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Consumer Reports

U.S. detains hundreds of Muslim aliens: ACLU, others not happy | (UPI) -- The Immigration and Naturalization Service said Friday that it has detained about 400 Muslim foreigners nationwide who had approached the agency for registration.

Advocacy groups say the numbers are much higher than that.

"A large number of them were out of status," Justice Department Spokesman Jorge Martinez told United Press International of the men detained. "It is the duty and the responsibility of the INS to temporarily detain those who are found out of status."

Those detained were reporting under a program which requires non immigrant visa holding men over 16 years of age who are nationals of 18 mainly Muslim countries to be photographed, fingerprinted and interviewed.

Previously, Justice Department officials had said that the majority of those detained were held because the INS could not process unexpectedly large numbers of registrants quickly enough.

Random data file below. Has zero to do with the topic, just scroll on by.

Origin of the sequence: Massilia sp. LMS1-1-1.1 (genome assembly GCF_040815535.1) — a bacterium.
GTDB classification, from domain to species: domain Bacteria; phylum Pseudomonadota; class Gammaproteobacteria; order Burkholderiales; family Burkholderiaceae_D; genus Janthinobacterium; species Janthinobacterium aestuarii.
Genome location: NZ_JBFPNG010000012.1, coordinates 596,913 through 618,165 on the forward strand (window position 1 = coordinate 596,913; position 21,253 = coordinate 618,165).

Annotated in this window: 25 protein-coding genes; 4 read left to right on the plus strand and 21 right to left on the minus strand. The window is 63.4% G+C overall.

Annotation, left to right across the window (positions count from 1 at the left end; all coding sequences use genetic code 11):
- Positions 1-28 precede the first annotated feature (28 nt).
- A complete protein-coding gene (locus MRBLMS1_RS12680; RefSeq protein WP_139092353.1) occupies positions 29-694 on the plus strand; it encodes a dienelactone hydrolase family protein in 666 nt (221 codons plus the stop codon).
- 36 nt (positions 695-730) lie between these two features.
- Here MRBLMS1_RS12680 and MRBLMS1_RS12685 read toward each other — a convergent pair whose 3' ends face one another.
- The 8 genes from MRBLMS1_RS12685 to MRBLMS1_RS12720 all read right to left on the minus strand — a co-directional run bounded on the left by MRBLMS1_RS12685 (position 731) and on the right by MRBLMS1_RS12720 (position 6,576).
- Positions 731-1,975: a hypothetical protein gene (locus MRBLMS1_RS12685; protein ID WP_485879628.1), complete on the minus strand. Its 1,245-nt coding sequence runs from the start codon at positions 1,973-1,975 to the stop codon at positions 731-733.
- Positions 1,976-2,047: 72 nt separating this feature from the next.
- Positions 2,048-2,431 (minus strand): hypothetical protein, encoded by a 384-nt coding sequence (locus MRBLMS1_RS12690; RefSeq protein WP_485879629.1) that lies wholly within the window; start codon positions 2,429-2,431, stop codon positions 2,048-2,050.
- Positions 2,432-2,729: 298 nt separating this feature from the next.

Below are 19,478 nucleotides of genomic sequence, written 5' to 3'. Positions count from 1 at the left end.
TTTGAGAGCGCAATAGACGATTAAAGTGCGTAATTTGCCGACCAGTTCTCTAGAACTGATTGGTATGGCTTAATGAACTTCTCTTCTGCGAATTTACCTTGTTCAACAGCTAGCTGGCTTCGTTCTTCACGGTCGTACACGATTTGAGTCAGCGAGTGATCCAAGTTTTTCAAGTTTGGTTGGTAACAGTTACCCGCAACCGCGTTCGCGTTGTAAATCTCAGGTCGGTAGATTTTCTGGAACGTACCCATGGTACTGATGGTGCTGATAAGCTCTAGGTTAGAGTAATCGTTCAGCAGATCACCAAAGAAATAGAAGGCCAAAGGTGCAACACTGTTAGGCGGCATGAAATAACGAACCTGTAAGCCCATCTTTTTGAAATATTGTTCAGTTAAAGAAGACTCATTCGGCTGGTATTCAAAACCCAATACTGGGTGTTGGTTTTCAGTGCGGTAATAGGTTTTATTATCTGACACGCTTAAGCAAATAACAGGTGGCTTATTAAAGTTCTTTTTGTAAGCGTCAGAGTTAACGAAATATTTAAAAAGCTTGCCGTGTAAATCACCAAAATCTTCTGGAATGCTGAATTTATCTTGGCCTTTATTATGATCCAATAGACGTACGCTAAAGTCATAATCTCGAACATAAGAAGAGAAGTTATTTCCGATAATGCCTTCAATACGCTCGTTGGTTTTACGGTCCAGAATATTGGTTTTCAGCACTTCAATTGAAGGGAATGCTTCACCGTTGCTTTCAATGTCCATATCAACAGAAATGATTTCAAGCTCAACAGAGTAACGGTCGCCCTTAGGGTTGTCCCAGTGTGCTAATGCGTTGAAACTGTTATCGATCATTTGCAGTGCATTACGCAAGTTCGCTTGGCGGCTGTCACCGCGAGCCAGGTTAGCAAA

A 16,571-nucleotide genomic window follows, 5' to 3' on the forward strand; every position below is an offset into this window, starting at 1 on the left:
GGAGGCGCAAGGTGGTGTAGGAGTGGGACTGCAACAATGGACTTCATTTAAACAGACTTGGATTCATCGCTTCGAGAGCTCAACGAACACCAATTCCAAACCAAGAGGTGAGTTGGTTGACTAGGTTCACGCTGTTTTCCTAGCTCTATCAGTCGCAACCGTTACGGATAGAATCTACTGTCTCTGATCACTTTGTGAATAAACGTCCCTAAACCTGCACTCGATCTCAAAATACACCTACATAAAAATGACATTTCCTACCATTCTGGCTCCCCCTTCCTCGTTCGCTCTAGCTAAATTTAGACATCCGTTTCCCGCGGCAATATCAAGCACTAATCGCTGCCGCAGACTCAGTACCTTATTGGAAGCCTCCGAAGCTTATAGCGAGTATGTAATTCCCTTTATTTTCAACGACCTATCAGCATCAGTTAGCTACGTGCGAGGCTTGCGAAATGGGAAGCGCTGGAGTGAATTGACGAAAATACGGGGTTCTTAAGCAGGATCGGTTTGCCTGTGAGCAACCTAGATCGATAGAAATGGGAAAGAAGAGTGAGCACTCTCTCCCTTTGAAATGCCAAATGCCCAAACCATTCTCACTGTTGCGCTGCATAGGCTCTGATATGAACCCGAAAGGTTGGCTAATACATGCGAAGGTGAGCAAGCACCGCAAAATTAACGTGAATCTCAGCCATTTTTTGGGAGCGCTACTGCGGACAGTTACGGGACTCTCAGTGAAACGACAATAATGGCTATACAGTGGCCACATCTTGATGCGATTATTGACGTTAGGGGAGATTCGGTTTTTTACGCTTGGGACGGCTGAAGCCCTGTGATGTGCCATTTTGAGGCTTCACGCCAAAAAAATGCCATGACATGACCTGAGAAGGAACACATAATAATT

The detentions brought a wave of criticism and protest from Muslim and civil rights organizations, especially in southern California, where the majority of detentions took place. Advocates warned that the detentions might scare visitors away from registering, leaving them open to deportation.

On the first anniversary of the Sept. 11, 2001, attacks, the U.S. government launched the National Security Entry Exit Registration System, targeting all adult male visitors from Iraq, Iran, Libya, Syria and Sudan. An additional 13 countries were added to the list in October.

More than 3,000 men from the five countries needed to register by Monday evening, to have their identities compared with listings in a database of terrorist connections. Those who do not register can be deported.

Another group of more than 7,000 males from 13 other nations -- Afghanistan, Algeria, Bahrain, Eritrea, Lebanon, Morocco, Oman, Qatar, Somalia, Tunisia, United Arab Emirates, Yemen and North Korea -- are required to register by Jan. 10.

Pakistan and Saudi Arabia were added to the list earlier this week. Citizens of both nations visiting the United States must register with the INS between Jan. 13 and Feb. 21.

Martinez said the INS will continue to hold out-of-status aliens for national security checks and "unless the check turns up anything negative, we have and will continue to release them (on bail)as well."